Market segmentation: The aggregation of prospective buyers into groups that have common needs and respond similarly to marketing programs.

2 main market segments:

–          Consumer market: Consists of products, ideas, and services that a person can purchase for personal use

–          Business market: Products that are purchased either to run a business or to be used as a component in another product or service

Product differentiation: Involves positioning a product apart from the competition in the eyes of consumers.

Forms of market segmentation:

–          Mass marketing: The marketing of a product to the entire market with no differentiation at all. (Ex: propane)

–          Segment marketing: Designing different products and services to meet the needs of different target groups. (Most common, ex: healthy cereal)

–          Niche marketing: When a company focuses its efforts on a limited segment in the market. (Ex: all natural ingredient cereal)

–          Individualized marketing: Involves customizing offers and, in some cases, products that fit individual needs. (Ex: customized laptop)

Steps in market segmentation:

  • Review company objectives: They should include sales, revenue, and profit targets, but also qualitative element such as gaining a new threshold in the market.
  • Identify consumer/customer needs and common characteristics in the market: Looking at evolving trends. Common interest by analyzing what products currently exists in the category, which areas are expanding/shrinking.
  • Cluster common consumer/customer variables to create meaningful market segments: Look for majority interest points.
  • Conduct a SWOT analysis on the segments to determine strengths, weaknesses, opportunities and threats: A SWOT analysis is a process by which a company can identify opportunities and whether it has the strength to compete in a segment that may already be well served by the competition.
  • Identify the segment that best meets company objectives: After the SWOT analysis they bring out the facts and assess the opportunities and threats in relation to company objectives.
  • Identify marketing programs and budget requirement needs for this segment: If a particular segment has surfaced, further investigation will be required. This will include a full financial evaluation, resources need.
  • Create a sales forecast for this segment: Looking at the sales potential for this segment.
  • Conduct a profit and loss financial analysis for this segment: Budget requirements, sales forecasts are put with projected costs to determine what level of profits can be achieved in this market segment. Once everything is done, they can see whether objectives can be achieved by conducting business in this market segment.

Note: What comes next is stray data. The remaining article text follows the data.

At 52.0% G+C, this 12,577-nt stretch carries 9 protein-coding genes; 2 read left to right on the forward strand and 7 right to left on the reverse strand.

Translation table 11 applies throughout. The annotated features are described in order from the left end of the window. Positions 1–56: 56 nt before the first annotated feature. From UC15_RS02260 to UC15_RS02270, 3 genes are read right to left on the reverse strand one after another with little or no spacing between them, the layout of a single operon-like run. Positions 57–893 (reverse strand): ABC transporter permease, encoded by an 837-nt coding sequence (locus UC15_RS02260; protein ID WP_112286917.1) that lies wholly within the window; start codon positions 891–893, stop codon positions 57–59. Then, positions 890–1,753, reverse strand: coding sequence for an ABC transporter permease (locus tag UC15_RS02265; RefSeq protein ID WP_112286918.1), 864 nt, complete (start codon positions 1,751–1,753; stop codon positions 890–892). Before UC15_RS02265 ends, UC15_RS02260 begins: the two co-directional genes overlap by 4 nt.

Target market profiles:

Geographics: Where a target market lives using variables such as country, religion, province, city size, and types or locations such as urban, suburban or rural. (Ex: smart car for urban cities)

Demographics: Ranges from age, gender, family life cycle, income, occupation, education, ethnic-background, and home ownership. (Found on stats Canada)

Psychographics: Understanding consumer attitudes to life, their personalities, general interests, opinions, and activities. (General from primary research)

Behavioristics: Why consumers buy a product, the product benefit, how they use it, and whether they are brand loyal in their purchase behavior. (Cell phones, younger people use texting)

Product positioning: The image of the product you want to establish in consumers minds relative to the competition.

Positioning statements: A tool that identifies the main reasons the target market buys a product and what sets it apart in the market. (Look at marketing mix to accurately determine positioning in the market) They are clear and focused, and identify four elements (1) the product name (2) the category in which the product competes (3) one or two main reasons that the target market buys the product (4) what sets the product apart. Example: “Kashi cereal is positioned in the cold cereal market as a great-tasting, all natural, whole-grain cereal perfect for people who want to lead healthy lives. It focuses on all natural ingredients.

Repositioning: A revamping of the product and its marketing mix to more accurately meet consumer needs. (Ex: McDonalds changed their look to fancy interior, change in menu…)

Positioning Maps: Visual representations of how products are positioned in a category to consumers. (Example: Cereals, consumers can look at things more important than others such as healthy, price, sweetness…)

author avatar
William Anderson (Schoolworkhelper Editorial Team)
William completed his Bachelor of Science and Master of Arts in 2013. He current serves as a lecturer, tutor and freelance writer. In his spare time, he enjoys reading, walking his dog and parasailing. Article last reviewed: 2022 | St. Rosemary Institution © 2010-2024 | Creative Commons 4.0

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